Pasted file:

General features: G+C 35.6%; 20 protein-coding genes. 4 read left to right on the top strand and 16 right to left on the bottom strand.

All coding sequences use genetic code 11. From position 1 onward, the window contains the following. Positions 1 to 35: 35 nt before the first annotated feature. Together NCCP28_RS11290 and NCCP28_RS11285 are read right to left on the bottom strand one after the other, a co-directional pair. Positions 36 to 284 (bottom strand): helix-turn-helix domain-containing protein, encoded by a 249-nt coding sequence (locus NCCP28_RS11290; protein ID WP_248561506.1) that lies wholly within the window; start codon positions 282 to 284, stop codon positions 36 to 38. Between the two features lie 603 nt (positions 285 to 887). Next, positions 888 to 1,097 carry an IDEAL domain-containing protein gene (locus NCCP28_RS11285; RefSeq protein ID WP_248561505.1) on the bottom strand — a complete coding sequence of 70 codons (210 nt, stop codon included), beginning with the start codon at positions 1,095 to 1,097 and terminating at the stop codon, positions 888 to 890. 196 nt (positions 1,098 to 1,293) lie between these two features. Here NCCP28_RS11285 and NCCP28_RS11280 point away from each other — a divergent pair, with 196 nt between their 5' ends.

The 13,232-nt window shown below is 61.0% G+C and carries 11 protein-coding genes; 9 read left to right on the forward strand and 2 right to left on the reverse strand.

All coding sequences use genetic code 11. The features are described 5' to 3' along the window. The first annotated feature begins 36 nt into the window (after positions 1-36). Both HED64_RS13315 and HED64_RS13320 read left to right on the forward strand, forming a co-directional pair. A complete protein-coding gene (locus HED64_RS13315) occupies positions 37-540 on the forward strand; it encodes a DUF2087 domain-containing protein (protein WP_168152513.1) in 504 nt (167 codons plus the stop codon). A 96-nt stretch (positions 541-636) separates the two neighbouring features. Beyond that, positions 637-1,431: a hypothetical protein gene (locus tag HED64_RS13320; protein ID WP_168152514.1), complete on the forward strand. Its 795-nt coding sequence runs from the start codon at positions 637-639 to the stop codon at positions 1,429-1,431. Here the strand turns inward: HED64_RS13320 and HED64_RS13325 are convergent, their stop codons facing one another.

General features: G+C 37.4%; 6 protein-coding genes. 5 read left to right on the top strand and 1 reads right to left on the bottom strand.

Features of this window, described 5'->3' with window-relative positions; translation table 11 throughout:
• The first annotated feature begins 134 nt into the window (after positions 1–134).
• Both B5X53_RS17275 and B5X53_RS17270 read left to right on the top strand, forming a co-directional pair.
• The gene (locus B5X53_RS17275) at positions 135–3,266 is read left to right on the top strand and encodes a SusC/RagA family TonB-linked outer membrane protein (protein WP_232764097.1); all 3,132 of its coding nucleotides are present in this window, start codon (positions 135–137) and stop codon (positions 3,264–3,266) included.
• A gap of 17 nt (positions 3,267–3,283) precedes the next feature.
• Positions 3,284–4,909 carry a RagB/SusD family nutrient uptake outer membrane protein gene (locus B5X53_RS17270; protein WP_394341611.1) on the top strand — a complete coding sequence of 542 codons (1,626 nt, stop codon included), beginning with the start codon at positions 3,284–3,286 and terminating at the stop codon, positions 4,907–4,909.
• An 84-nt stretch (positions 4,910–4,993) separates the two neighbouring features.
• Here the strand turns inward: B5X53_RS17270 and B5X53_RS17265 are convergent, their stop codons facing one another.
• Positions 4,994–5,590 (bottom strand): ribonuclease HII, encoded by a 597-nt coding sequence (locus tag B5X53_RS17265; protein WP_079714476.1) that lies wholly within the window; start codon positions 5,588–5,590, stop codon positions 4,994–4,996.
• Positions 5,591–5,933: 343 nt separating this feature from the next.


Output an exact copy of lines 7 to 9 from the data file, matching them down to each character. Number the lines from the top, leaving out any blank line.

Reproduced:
• The first annotated feature begins 134 nt into the window (after positions 1–134).
• Both B5X53_RS17275 and B5X53_RS17270 read left to right on the top strand, forming a co-directional pair.
• The gene (locus B5X53_RS17275) at positions 135–3,266 is read left to right on the top strand and encodes a SusC/RagA family TonB-linked outer membrane protein (protein WP_232764097.1); all 3,132 of its coding nucleotides are present in this window, start codon (positions 135–137) and stop codon (positions 3,264–3,266) included.